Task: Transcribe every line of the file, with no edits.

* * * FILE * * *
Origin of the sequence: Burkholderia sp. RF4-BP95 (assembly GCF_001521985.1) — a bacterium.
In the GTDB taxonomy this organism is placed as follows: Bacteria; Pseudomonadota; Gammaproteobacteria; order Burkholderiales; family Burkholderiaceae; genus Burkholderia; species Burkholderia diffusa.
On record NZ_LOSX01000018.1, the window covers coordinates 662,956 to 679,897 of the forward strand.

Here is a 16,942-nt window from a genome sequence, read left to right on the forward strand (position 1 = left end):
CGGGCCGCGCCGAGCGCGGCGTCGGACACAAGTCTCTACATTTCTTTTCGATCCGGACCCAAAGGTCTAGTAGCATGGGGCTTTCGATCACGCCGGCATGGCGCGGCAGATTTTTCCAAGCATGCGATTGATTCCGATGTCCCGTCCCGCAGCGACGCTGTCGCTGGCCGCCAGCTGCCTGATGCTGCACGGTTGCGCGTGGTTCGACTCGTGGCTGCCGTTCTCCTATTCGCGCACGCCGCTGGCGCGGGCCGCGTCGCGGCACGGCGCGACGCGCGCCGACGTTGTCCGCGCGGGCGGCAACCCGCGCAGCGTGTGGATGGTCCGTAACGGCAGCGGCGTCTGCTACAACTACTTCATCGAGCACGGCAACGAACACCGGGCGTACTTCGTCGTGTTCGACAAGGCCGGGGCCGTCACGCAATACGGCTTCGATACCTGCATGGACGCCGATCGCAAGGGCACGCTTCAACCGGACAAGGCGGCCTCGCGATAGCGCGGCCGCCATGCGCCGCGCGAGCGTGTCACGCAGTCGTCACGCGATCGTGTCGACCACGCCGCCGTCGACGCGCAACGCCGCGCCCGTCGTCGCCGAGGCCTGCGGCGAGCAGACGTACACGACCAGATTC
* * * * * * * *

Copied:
Origin of the sequence: Burkholderia sp. RF4-BP95 (assembly GCF_001521985.1) — a bacterium.
In the GTDB taxonomy this organism is placed as follows: Bacteria; Pseudomonadota; Gammaproteobacteria; order Burkholderiales; family Burkholderiaceae; genus Burkholderia; species Burkholderia diffusa.
On record NZ_LOSX01000018.1, the window covers coordinates 662,956 to 679,897 of the forward strand.

Here is a 16,942-nt window from a genome sequence, read left to right on the forward strand (position 1 = left end):
CGGGCCGCGCCGAGCGCGGCGTCGGACACAAGTCTCTACATTTCTTTTCGATCCGGACCCAAAGGTCTAGTAGCATGGGGCTTTCGATCACGCCGGCATGGCGCGGCAGATTTTTCCAAGCATGCGATTGATTCCGATGTCCCGTCCCGCAGCGACGCTGTCGCTGGCCGCCAGCTGCCTGATGCTGCACGGTTGCGCGTGGTTCGACTCGTGGCTGCCGTTCTCCTATTCGCGCACGCCGCTGGCGCGGGCCGCGTCGCGGCACGGCGCGACGCGCGCCGACGTTGTCCGCGCGGGCGGCAACCCGCGCAGCGTGTGGATGGTCCGTAACGGCAGCGGCGTCTGCTACAACTACTTCATCGAGCACGGCAACGAACACCGGGCGTACTTCGTCGTGTTCGACAAGGCCGGGGCCGTCACGCAATACGGCTTCGATACCTGCATGGACGCCGATCGCAAGGGCACGCTTCAACCGGACAAGGCGGCCTCGCGATAGCGCGGCCGCCATGCGCCGCGCGAGCGTGTCACGCAGTCGTCACGCGATCGTGTCGACCACGCCGCCGTCGACGCGCAACGCCGCGCCCGTCGTCGCCGAGGCCTGCGGCGAGCAGACGTACACGACCAGATTC